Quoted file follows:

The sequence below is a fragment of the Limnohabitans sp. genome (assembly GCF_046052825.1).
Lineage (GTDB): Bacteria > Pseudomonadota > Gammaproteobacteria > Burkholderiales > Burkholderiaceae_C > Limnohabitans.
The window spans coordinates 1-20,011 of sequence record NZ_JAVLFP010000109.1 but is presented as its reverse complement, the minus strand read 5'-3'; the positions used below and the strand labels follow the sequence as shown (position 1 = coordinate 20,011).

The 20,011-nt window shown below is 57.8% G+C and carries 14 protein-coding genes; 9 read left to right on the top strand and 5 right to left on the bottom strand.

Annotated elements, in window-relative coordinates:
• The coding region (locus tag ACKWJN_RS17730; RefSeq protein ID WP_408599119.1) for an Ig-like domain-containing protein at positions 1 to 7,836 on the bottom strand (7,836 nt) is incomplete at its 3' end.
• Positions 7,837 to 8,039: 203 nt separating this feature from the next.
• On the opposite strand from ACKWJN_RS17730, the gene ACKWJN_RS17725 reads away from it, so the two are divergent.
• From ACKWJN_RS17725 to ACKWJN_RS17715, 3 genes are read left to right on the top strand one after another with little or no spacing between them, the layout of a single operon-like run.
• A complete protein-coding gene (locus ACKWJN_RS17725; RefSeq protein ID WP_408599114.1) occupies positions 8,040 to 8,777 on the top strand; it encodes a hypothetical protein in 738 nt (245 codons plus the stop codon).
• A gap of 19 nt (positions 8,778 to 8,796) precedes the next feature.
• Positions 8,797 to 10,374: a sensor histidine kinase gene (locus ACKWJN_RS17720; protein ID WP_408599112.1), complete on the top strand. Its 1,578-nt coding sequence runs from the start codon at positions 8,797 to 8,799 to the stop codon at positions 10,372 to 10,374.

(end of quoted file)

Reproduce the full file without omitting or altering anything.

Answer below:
The sequence below is a fragment of the Limnohabitans sp. genome (assembly GCF_046052825.1).
Lineage (GTDB): Bacteria > Pseudomonadota > Gammaproteobacteria > Burkholderiales > Burkholderiaceae_C > Limnohabitans.
The window spans coordinates 1-20,011 of sequence record NZ_JAVLFP010000109.1 but is presented as its reverse complement, the minus strand read 5'-3'; the positions used below and the strand labels follow the sequence as shown (position 1 = coordinate 20,011).

The 20,011-nt window shown below is 57.8% G+C and carries 14 protein-coding genes; 9 read left to right on the top strand and 5 right to left on the bottom strand.

Annotated elements, in window-relative coordinates:
• The coding region (locus tag ACKWJN_RS17730; RefSeq protein ID WP_408599119.1) for an Ig-like domain-containing protein at positions 1 to 7,836 on the bottom strand (7,836 nt) is incomplete at its 3' end.
• Positions 7,837 to 8,039: 203 nt separating this feature from the next.
• On the opposite strand from ACKWJN_RS17730, the gene ACKWJN_RS17725 reads away from it, so the two are divergent.
• From ACKWJN_RS17725 to ACKWJN_RS17715, 3 genes are read left to right on the top strand one after another with little or no spacing between them, the layout of a single operon-like run.
• A complete protein-coding gene (locus ACKWJN_RS17725; RefSeq protein ID WP_408599114.1) occupies positions 8,040 to 8,777 on the top strand; it encodes a hypothetical protein in 738 nt (245 codons plus the stop codon).
• A gap of 19 nt (positions 8,778 to 8,796) precedes the next feature.
• Positions 8,797 to 10,374: a sensor histidine kinase gene (locus ACKWJN_RS17720; protein ID WP_408599112.1), complete on the top strand. Its 1,578-nt coding sequence runs from the start codon at positions 8,797 to 8,799 to the stop codon at positions 10,372 to 10,374.